We’ve Got to DO SOMETHING!
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It’s almost formulaic at this point.
Something tragic or disastrous occurs, emotions run high, policymakers see an opportunity to raise their profile, and BOOM! WE HAVE TO DO SOMETHING!
As libertarians, we are slow to embrace the populist messaging in the wake of a disaster or tragedy. Statistically, these events have a occurrence frequency near zero. With natural disasters like hurricanes, there is even be a significant warning ahead of the disaster. Yet the call for action, to DO SOMETHING, to do ANYTHING grows louder with occurrence.
Libertarians tend to examine potential outcomes rather than the intent of an action. With the initial “feel good” sentiment, an idea floated to address the recent tragedy or disaster gains traction among the masses, despite no real evidence of need or effectiveness.
So, how do we combat the desire to DO SOMETHING?
What I do:
- Keep calm. In my experience, the worst time to act is in an immediate response to something that does not pose an immediate threat. By calmly and rationally examining a situation, its effects, the likely consequences (intended and unintended) of proposals, and the actual outcomes of similar actions elsewhere and in other facets of humanity. Usually, cooler heads prevail, so it’s in our best interest to remain the coolest and calmest in a discussion.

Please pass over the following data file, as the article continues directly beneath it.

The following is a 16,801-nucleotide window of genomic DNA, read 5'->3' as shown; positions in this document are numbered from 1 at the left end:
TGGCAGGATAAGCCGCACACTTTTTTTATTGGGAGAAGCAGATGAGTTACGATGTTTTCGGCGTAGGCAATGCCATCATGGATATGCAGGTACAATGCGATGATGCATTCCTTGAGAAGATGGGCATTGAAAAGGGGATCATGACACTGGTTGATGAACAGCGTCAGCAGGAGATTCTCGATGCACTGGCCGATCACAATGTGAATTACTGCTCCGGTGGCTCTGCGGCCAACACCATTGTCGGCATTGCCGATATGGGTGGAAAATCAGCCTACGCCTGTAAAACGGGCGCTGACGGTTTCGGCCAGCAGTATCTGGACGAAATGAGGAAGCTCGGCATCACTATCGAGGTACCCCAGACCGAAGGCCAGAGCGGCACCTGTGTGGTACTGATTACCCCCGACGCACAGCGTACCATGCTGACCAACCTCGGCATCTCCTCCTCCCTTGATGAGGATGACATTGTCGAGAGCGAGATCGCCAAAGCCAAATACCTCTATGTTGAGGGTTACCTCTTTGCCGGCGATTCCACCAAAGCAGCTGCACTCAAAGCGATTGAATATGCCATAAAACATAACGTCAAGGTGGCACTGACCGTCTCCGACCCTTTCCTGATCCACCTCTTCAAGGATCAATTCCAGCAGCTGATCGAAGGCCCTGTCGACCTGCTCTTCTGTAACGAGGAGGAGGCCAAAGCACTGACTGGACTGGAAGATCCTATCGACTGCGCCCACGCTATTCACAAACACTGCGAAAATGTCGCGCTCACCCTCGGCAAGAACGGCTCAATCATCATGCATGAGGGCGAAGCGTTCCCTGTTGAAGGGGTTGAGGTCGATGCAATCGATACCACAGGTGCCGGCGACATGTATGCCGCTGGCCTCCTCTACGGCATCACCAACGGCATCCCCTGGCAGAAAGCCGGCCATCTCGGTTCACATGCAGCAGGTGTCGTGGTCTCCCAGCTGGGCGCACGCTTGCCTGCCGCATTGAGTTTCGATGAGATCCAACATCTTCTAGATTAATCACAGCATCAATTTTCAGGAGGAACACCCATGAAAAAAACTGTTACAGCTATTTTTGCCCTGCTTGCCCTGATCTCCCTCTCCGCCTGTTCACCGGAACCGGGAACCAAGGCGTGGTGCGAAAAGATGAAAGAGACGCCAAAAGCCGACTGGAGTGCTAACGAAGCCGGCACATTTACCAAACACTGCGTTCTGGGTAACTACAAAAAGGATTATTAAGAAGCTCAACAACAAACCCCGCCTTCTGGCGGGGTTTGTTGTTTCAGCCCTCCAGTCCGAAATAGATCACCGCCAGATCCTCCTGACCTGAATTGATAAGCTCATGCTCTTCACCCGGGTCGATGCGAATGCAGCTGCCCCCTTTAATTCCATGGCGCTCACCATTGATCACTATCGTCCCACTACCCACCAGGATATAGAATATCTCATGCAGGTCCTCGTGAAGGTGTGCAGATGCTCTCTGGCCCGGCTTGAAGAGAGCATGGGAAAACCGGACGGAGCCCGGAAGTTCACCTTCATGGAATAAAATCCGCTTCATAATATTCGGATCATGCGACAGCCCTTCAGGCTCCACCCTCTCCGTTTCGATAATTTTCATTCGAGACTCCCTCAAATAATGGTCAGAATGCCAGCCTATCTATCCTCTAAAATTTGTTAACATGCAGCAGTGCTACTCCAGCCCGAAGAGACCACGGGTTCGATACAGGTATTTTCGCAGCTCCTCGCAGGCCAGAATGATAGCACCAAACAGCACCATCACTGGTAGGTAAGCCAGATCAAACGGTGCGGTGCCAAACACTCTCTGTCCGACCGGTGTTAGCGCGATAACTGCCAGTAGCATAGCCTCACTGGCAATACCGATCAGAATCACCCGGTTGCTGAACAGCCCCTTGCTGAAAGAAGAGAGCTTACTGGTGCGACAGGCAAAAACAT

- Focus on the facts. Despite the efforts of others to make an issue or proposed action emotional, keep your focus on the rarity of the situation, the likely consequences of a proposed solution, and that laws and ordinances only affect the rational and law-abiding.
- Listen to the concerns of others. If you aren’t listening, how can you really address the concerns of those interested in the topic?
- Talk WITH others. This is a accompaniment to #3, as we are often quick to give our ideas without having an actual discussion to reach consensus.
- Have a solution. In last week’s column, I pointed to the importance of having a solution. In short, I discussed how having a solution or alternative will remind others that your continued inclusion in the conversation is vital to solving the issue at hand. You don’t need an immediate reaction to solve a problem. In fact, patience and focusing on root causes will earn your seat at the table. One key here is to keep your comments within the Overton Window for the issue at hand.
So, when those who are motivated for someone to DO SOMETHING, you have a few things to help you mitigate that emotional response to drive the conversation toward your libertarian solution.